by Adrian Shirk
Vera wanted to take us on a Sunday drive. I’d awoken in Eliot’s empty bed. He was already up, pouring milk into the pancake mix as Vera came through the back door. I put on clothes. In the kitchen she was beaming. “You spent the night!” She kissed my head and turned to wash her hands in the sink. Her hair was messed up in the back. She looked at herself in the small mirror that hung by the window, flattening her bangs with two hands. “I look like Grandma.” Eliot flipped the first pancake onto a clean plate. “Welcome to the Perfect Pancake Palace.” I ate a forkful and kissed him. Vera squeezed his shoulders but he shrugged her off. “Let’s go soon,” she said. “I told Chuck we’d be there by lunch time.”
We drove along I-84, scaling the Columbia River. It was President’s Day weekend, bright blue and freezing. I could see my eyes and Vera’s eyes in the rear-view mirror. Hers were like summer lakes, and mine, lake mud. Vera was a cougar, a new kind of Jewish martyr, single-mother, who in mid-life, had never quite turned nineteen. She’d been up all night washing her twenty-two-year-old boyfriend’s dishes, folding his socks. Eliot stared out the window from the passenger seat while she complained about it. “But he’s such a good lover,” she said. Eliot and I were juniors in high school. I watched the pair from the backseat; mother and son had never looked so similar. They had matching moon-shaped cheekbones and heart-shaped lips.
She hit his thigh. “Have I told you about the freak at work?” Annoyed, Eliot said, “Yes, you have, ten times already,” and then they looked at each other and started laughing. She pulled him close with one arm, kissing his head. He let her. Eliot reached in the backseat to squeeze my knee.
Vera was friends’ with the caretaker of Multnomah Falls, a state park of paved trails that wound right under where the water had turned the cavern walls into stalactites. At the edge of the park was a cluster of rotting Victorian houses where her friend lived. She’d been talking about visiting him for weeks.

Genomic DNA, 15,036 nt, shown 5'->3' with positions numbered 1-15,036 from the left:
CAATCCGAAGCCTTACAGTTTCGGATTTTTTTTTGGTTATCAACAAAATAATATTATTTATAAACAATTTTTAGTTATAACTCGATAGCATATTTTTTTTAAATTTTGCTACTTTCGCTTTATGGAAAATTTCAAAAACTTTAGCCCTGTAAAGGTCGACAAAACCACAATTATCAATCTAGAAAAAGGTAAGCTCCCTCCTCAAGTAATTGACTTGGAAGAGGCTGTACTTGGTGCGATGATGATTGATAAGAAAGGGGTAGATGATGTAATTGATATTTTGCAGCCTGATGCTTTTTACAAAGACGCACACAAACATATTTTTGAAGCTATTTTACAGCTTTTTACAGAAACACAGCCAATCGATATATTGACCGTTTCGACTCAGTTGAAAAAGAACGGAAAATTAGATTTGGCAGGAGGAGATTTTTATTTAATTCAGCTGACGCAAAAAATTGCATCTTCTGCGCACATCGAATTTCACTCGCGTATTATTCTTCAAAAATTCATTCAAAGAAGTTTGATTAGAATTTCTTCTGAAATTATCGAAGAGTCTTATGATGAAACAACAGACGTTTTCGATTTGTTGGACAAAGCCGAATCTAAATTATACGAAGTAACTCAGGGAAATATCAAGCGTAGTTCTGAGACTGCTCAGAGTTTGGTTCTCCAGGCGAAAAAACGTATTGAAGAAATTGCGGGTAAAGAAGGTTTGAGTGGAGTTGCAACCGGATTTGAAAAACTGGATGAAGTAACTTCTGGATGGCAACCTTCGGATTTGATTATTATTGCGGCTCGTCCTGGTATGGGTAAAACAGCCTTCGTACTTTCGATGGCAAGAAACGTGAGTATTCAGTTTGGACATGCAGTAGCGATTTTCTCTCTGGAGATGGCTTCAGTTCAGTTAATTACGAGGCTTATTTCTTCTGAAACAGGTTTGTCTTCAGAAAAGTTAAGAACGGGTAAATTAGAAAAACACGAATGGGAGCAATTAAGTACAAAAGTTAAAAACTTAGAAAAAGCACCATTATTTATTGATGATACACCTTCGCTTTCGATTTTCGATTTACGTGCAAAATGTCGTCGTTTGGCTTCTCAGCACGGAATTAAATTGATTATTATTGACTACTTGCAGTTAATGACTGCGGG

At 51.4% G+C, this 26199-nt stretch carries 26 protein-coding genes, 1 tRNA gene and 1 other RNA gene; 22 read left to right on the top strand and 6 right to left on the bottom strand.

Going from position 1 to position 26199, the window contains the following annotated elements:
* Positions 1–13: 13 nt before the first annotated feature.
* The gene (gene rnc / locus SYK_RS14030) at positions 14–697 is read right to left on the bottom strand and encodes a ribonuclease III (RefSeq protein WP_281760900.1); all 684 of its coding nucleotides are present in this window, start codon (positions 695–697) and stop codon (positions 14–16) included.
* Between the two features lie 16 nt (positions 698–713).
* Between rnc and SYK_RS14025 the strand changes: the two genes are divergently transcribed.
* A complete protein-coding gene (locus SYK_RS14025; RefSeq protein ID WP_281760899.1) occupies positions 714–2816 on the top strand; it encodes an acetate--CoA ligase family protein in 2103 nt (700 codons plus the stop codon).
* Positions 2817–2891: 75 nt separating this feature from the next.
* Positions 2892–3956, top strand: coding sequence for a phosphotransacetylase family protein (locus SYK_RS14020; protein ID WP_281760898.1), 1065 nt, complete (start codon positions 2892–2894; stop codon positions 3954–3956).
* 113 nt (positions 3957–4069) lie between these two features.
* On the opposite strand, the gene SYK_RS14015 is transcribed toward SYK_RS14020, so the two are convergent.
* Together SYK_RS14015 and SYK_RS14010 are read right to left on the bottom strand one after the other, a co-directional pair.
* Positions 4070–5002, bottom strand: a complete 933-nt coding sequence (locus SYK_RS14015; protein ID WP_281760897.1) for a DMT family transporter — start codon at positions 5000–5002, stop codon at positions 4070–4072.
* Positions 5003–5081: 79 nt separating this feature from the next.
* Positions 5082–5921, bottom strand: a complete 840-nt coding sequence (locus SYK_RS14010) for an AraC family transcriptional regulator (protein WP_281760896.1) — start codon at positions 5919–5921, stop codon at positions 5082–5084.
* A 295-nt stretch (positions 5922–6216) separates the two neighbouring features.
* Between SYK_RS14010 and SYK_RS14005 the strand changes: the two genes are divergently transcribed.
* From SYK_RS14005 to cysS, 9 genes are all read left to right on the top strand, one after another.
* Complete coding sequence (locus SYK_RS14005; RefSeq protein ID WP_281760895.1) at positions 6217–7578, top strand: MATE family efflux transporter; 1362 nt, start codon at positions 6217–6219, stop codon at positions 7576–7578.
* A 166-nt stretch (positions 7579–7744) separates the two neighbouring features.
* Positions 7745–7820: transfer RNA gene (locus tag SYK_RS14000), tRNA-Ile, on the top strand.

We passed through a small town called Corbett. She said, “I used to drive out here in high school. My gym teacher lived here. He was thirty-seven. He’d tell his wife he was hiring me for house cleaning.” Eliot turned to me and raised his eyebrows. Vera swung her head forward, laughing again, unzipping her sheepskin jacket and tossing it behind her. I imagined seventeen-year-old Vera doing it with her gym teacher in the showers at school. I watched the Columbia sweep by. Finally, we arrived at a clapboard house with a Western façade. It looked old and poorly renovated. A man was propped in the doorway, one calloused hand raised in greeting. “You’re late,” he said, sheepish. “You’re always late, Vera.”
His walls were lined entirely with dark wood paneling and his carpet was a thick, soupy green. He introduced himself as Charles, though Vera had told me to call him Chuck. The windows on the front door were orange, like the glass found in churches from the 1970s. When they shut, the room was filled with a cathedral-like glow. He was older than I’d expected, a soft-spoken, fifty-something ex-logger. I wondered how Vera had come to know someone like this, or if he knew about the gym teacher.
Chuck let light in through only a single picture window facing out back. Eliot offered to draw the blinds, their plastic slats clacking. Underneath the windowsill, Chuck kept jars of shiny rocks he’d put through a tumbler. The jars left soft imprints on the carpet. He poured one of the jars out on his dining room table and said I could choose a rock to take home. “Which ever one speaks to you,” he said.
I chose one that was milky, like quartz, and looked like it had marijuana petrified inside of it.
We sat at his dining room table. He poured whiskey and Coke in cups that looked like they were made out of the same orange church glass on the front door. His Australian sheep dog pawed at my lap. Dust plumed from her back when I pet her. The caretaker wanted to smoke a bowl so he pulled the curtains shut because the neighbors made him nervous. He turned his ceiling fan on low. The blades were made of the same wood paneling on his walls. I started to feel sick. Eliot whispered in my ear. “Is this too weird?”
Chuck took a bong hit and his eyes softened. He seemed weak. I peered into his kitchen from my spot at the table. It was carpeted the same way as the living room, a bare light bulb hung from the shallow ceiling. We were sat in silence, next to an old spiral staircase. There was only darkness at the top. We began telling jokes. Eliot kissed the back of my neck. We moved closer together, surveying the relics spread around the room: antique lumber saws, dusty medicine bottles, sardine tins from the 1920s. Chuck had salvaged them all while digging for rocks in the park. Soon, he was talking about a woman, and a shadow crossed Vera’s face.
“Sandy stopped coming to visit. She didn’t say why—just stopped showing up.”
“Oh, Chuck,” Vera said, taking a bong hit.
“Did I do something? I mean, she never mentioned it if I did.”
“No, she’s a freak. I’ve met her and she’s totally a freak, and she probably just has her own stuff to figure out. It’s not you.”
“Maybe.” He slipped his hand in his back pocket. “I found a rock for you. Look. It looks like an owl. Here. See? Those little yellow flecks look like eyes.”
“Oh yeah. Thanks, Chuck.”